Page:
O'Lea v. O'Lea

Annotate this Case

138 A.2d 486 (1958)

Catherine Inez O'LEA, Appellant, v. Robert R. O'LEA, Appellee.

No. 2080.

Municipal Court of Appeals for the District of Columbia.

Argued October 14, 1957.

Decided January 29, 1958.

*487 William F. Mansfield, Washington, D. C., for appellant.

No appearance for appellee.

Before ROVER, Chief Judge, and HOOD and QUINN, Associate Judges.

ROVER, Chief Judge.

At the conclusion of all evidence in an uncontested action for an absolute divorce on the ground of voluntary separation for five years, the trial judge, in denying the divorce, made both oral and written findings of fact. Essentially the written finding states that the testimony of the plaintiff and her corroborating witness was "unconvincing." Standing alone we are unable to determine whether this finding is directed to the credibility of the witnesses or to the sufficiency of their testimony. Considered in conjunction with the oral findings the confusion is compounded, since these findings are equally vague, though they tend to rest on the sufficiency of the evidence.

Under the rules of procedure the Domestic Relations Branch is required to make findings of fact and conclusions of law.[1] The rule is designed to insure the decision of cases according to the evidence and law, rather than upon extralegal considerations, and to apprise the parties and a reviewing court of the basis and validity of decisions thus rendered.[2] The requirement of findings is not a technicality, for if the finding rests on a determination of credibility, that decision is binding on a reviewing court. If, on the other hand, the finding is grounded on the evidence itself, a reviewing court may decide whether there is substantial support in the evidence for the finding.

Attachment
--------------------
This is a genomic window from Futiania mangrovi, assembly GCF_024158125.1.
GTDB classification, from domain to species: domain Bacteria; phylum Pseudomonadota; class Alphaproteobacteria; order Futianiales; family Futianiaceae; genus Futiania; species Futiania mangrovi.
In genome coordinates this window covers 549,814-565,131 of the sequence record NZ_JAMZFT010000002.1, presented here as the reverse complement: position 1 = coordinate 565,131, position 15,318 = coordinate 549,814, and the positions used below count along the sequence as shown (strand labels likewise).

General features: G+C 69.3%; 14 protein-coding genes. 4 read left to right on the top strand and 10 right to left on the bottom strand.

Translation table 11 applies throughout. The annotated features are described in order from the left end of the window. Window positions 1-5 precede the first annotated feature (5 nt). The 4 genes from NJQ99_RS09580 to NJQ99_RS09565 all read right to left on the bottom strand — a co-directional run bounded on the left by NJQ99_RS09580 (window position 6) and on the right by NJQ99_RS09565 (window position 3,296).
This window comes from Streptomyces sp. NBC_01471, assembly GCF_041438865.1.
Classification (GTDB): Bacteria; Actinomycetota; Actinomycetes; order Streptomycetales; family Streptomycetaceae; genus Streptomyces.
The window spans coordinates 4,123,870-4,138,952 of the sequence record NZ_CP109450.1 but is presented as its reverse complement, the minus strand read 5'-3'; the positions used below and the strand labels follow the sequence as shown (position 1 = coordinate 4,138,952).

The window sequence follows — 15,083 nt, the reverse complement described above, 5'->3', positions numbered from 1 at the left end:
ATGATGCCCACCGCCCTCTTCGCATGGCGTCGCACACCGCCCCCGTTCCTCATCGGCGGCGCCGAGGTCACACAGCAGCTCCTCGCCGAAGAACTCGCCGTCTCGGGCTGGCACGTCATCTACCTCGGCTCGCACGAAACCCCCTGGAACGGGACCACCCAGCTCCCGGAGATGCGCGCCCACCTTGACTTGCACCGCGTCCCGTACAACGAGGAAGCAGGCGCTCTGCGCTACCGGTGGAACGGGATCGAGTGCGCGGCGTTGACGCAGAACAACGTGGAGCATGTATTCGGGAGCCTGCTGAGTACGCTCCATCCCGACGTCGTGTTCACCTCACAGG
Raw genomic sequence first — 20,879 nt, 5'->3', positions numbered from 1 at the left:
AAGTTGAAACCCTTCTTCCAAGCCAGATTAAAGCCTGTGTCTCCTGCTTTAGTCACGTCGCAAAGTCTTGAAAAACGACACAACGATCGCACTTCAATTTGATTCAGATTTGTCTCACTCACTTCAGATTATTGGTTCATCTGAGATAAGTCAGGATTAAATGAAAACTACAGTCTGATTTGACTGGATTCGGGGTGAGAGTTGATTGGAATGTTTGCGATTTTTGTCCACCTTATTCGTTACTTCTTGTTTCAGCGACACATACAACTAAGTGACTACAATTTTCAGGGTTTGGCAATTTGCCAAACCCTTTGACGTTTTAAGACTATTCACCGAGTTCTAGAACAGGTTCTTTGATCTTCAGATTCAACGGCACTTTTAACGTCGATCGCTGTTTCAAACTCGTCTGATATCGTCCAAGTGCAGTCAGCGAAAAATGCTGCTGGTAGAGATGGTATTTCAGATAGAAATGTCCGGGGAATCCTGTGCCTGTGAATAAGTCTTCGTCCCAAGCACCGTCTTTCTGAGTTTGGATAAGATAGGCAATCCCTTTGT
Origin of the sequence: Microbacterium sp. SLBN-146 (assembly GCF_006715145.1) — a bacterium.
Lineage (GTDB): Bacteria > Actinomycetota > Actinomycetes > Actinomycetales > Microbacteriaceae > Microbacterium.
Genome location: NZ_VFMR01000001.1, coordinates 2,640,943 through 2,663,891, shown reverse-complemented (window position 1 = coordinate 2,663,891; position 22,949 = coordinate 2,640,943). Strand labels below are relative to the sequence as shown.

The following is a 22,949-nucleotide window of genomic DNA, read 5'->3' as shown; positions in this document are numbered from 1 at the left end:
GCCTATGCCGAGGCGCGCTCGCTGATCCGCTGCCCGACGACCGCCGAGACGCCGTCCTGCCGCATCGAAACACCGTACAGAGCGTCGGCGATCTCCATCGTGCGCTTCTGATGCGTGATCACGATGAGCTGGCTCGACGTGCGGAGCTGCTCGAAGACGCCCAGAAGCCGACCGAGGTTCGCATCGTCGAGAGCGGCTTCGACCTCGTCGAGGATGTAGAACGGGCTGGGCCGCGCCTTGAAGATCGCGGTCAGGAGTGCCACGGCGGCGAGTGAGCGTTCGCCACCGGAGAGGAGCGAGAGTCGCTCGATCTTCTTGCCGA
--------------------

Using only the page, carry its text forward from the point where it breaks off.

On the basis of the present record we are left to choose between conflicting inferences and to surmise what was the actual basis of the finding. Any decision by this court under the circumstances would neither do justice to the parties involved nor to the trial court. It is suggested that the trial judges make it unmistakably clear in all cases the exact basis of their decision.

Reversed with instructions to grant a new trial.


[1] Rule 11, Domestic Relations Branch.

[2] See Saginaw Broadcasting Co. v. Federal Communications Commission, 68 App. D.C. 282, 96 F.2d 554, certiorari denied Gross v. Saginaw Broadcasting Co., 305 U.S. 613, 59 S. Ct. 72, 83 L. Ed. 391; Sibert v. Ellis, D.C.Mun.App., 108 A.2d 541.